Blu-ray Review: Ted

Ted Blu-ray boxSTUDIO: Universal | DIRECTOR: Seth MacFarlane | CAST: Mark Wahlberg, Mila Kunis, Joel McHale, Giovanni Ribisi, Patrick Warburton, Patrick Stewart
BLU-RAY & DVD RELEASE DATE: 12/11/2012 | PRICE: DVD $29.98,  Blu-ray/DVD Combo $34.98
BONUSES: featurettes, deleted scenes, alternate takes, gag reel, commentary
SPECS: R/UR | 107 min./114 min. | Comedy | 1.85:1 aspect ratio | 5.1 DTS-HD audio | English, Spanish, French subtitles

RATINGS (out of 5 dishes): Movie | Audio | Video | Overall

TedPart gross-out comedy, part buddy movie, part romantic comedy, Ted is all Seth MacFarlane. The writer and director brings his Family Guy humor to his first live-action film, the story of a man (Mark Wahlberg, The Other Guys), his girlfriend (Mila Kunis, Friends With Benefits) and his teddy bear best friend (voiced by MacFarlane).

Fans of MacFarlane’s brand of laughs will find plenty to love in Ted, and even mild MacFarlane fans will enjoy most of it. At times hilarious and sweet, Ted does, however, go overboard often.

The story follows Wahlberg’s John Bennett, who we learn — through narration by the brilliantly cast voice of Patrick Stewart (TV’s Star Trek: The Next Generation) — was a loser as a kid. But one magical night, he makes a wish and it comes true: His teddy bear comes to life. Fast-forward to when John’s 35 and Ted is still his best friend, but now they’re both foul-mouthed, bong-smoking stoners with no direction. Not impressed, Kunis gives John an ultimatum: the bear or her. Meanwhile, a creepy Giovanni Ribisi (Contraband) has his eyes set on Ted in a weird obsession.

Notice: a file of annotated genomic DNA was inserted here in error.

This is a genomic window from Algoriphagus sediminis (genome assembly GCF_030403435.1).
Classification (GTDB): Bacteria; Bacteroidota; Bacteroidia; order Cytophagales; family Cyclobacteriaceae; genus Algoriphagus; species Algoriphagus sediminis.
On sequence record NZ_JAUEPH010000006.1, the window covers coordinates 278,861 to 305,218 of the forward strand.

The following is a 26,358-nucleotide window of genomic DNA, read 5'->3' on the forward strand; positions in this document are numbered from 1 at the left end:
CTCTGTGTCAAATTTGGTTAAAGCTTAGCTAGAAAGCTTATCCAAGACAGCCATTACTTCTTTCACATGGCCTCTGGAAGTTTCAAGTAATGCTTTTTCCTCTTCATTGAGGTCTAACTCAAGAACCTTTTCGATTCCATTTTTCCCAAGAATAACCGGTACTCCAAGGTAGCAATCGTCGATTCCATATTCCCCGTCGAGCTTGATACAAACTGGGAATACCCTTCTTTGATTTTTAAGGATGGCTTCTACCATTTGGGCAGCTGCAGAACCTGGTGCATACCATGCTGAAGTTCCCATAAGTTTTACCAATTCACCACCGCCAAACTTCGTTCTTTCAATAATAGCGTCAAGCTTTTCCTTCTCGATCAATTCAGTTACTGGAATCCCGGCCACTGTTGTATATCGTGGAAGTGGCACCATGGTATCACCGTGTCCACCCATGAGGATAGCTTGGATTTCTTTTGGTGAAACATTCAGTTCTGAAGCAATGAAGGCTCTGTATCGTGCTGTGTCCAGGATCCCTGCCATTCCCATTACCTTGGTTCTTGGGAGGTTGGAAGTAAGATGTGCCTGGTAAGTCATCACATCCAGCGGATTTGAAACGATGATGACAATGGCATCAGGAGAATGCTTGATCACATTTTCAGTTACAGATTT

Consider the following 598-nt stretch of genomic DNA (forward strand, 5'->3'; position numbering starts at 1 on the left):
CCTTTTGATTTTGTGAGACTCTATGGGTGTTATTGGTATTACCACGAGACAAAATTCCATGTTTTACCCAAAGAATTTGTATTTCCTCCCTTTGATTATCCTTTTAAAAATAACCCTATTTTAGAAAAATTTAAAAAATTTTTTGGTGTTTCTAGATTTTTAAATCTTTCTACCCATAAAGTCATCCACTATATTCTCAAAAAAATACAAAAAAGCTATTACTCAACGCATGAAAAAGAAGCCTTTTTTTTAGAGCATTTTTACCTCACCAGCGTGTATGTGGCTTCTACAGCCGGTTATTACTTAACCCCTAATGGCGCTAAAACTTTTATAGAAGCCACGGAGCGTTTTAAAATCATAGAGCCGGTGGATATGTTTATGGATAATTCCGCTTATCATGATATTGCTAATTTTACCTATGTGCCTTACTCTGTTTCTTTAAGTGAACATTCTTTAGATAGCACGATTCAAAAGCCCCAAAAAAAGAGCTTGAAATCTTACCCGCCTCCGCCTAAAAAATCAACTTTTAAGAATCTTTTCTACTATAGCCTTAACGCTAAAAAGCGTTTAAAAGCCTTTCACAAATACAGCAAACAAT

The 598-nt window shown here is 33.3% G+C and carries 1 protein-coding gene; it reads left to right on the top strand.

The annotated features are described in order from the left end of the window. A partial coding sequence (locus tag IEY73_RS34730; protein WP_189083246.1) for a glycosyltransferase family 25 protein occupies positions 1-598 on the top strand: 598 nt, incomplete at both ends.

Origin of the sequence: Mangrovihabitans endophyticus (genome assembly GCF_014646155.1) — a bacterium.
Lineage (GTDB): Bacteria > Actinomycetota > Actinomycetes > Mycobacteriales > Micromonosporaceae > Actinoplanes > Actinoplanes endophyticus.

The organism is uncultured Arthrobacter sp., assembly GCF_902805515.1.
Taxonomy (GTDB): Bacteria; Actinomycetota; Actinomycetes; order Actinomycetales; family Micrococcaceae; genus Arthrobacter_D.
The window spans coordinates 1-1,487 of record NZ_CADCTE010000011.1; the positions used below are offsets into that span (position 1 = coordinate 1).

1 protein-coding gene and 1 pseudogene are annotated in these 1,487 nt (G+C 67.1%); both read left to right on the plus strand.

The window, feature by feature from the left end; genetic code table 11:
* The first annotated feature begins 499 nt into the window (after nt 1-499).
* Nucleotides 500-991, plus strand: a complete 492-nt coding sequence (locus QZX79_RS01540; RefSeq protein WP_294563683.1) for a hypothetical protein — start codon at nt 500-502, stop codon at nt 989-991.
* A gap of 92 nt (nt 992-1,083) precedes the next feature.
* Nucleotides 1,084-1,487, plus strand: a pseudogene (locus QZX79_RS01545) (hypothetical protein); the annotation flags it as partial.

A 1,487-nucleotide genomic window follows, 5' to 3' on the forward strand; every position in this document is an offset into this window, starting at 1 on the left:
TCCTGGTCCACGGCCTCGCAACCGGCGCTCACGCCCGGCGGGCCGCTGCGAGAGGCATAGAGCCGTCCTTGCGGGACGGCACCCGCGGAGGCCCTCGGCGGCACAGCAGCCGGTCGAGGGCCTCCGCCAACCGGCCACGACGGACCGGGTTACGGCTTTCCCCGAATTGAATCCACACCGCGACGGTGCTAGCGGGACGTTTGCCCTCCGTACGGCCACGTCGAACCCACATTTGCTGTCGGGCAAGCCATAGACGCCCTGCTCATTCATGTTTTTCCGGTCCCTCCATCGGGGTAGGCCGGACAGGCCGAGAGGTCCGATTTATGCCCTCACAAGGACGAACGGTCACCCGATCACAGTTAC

The premise is a great one, and the visual effects teams that brought Ted to life did it wonderfully. But the jokes can be a bit heavy-handed at times. Still, Ted isn’t a bad way to spend a couple hours if you like your humor on the irreverant side.

The Blu-ray is also lifted by the special features. The disc contains plenty and most are worth your time. First and foremost, of course, is the unrated edition of the film. It only has an extra seven minutes, but the filmmakers packed a lot of laughs into those seven minutes.

Movie students will enjoy the four making-of featurettes, especially “Teddy Bear Scuffle,” which shows the detail and work that went into making the fight scene between Wahlberg and Ted. It took a lot more work than you might think, and you’ll come away with a stronger appreciation for visual effects artists who make fake things look real.

The next best featurette is one that shows how MacFarlane directed the scenes and performed as Ted at the same time as the actors without actually being on the set. Motion-capture technology and a little sideways thinking from the other actors helped to bring it all together and give each scene more of a sense of reality.

The disc also has a bunch of funny deleted scenes and alternate takes, and the actors crack up throughout the gag reel.

Even the commentary is entertaining, with MacFarlance, Wahlberg and co-writer Alec Sulkin giving plenty of behind-the-scenes information and joking around during the whole track.

 

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About S. Clark

Sam Clark is the former Managing Editor/Online Editor of Video Business magazine. With 19 years experience in journalism, 12 in the home entertainment industry, Sam has been hooked on movies on since she saw E.T. then stared into the sky waiting to meet her own friendly alien. Thanks to her husband’s shared love of movies, Sam reviews Blu-ray discs in a true home theater, with a 118-inch screen, projector and cushy recliners with cup holders.